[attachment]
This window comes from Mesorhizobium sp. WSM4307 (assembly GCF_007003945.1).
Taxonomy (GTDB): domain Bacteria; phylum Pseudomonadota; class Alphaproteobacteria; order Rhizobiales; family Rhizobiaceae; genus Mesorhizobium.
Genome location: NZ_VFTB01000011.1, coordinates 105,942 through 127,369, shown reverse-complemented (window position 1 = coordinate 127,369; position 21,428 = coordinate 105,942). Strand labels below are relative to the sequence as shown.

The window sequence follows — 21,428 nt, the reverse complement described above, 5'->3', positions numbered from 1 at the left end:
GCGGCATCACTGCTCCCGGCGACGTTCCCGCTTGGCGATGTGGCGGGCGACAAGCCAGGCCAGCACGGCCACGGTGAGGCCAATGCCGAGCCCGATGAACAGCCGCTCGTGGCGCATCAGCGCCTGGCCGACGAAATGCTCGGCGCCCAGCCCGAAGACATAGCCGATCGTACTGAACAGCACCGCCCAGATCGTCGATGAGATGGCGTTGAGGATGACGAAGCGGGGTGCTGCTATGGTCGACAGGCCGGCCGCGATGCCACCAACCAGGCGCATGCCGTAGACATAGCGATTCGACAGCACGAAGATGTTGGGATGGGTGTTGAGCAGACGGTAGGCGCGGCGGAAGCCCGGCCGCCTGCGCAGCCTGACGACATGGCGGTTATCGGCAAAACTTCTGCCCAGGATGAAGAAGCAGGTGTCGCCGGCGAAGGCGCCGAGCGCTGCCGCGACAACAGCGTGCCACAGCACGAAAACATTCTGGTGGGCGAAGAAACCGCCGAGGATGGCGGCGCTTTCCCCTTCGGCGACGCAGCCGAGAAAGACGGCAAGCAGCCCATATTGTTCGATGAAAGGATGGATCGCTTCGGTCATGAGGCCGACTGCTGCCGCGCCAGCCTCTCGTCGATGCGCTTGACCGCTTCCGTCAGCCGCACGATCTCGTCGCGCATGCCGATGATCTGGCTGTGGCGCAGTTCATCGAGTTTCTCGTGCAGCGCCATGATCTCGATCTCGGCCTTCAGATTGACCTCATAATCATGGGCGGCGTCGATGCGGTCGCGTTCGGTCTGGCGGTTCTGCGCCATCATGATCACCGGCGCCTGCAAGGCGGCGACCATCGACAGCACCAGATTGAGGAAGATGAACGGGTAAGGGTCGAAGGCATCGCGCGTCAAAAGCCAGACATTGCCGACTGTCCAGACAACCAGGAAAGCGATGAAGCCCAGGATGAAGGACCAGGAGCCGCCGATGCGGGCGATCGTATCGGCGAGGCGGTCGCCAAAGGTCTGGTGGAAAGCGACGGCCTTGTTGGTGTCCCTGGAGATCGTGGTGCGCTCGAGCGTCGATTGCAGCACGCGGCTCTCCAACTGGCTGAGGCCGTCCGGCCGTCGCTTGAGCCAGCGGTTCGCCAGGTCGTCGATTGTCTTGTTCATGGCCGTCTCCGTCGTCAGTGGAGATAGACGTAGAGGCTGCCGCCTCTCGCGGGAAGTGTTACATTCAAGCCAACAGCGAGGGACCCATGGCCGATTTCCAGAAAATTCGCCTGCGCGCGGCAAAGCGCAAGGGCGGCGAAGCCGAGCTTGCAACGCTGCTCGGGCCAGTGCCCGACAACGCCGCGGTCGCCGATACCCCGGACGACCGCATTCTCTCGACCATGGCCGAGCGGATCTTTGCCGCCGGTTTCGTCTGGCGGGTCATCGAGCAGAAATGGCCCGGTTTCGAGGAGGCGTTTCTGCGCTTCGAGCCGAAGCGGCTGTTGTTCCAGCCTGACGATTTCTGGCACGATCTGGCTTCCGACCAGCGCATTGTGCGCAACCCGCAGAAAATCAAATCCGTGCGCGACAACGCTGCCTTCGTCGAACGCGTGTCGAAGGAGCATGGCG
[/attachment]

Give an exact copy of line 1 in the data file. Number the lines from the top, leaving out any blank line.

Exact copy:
This window comes from Mesorhizobium sp. WSM4307 (assembly GCF_007003945.1).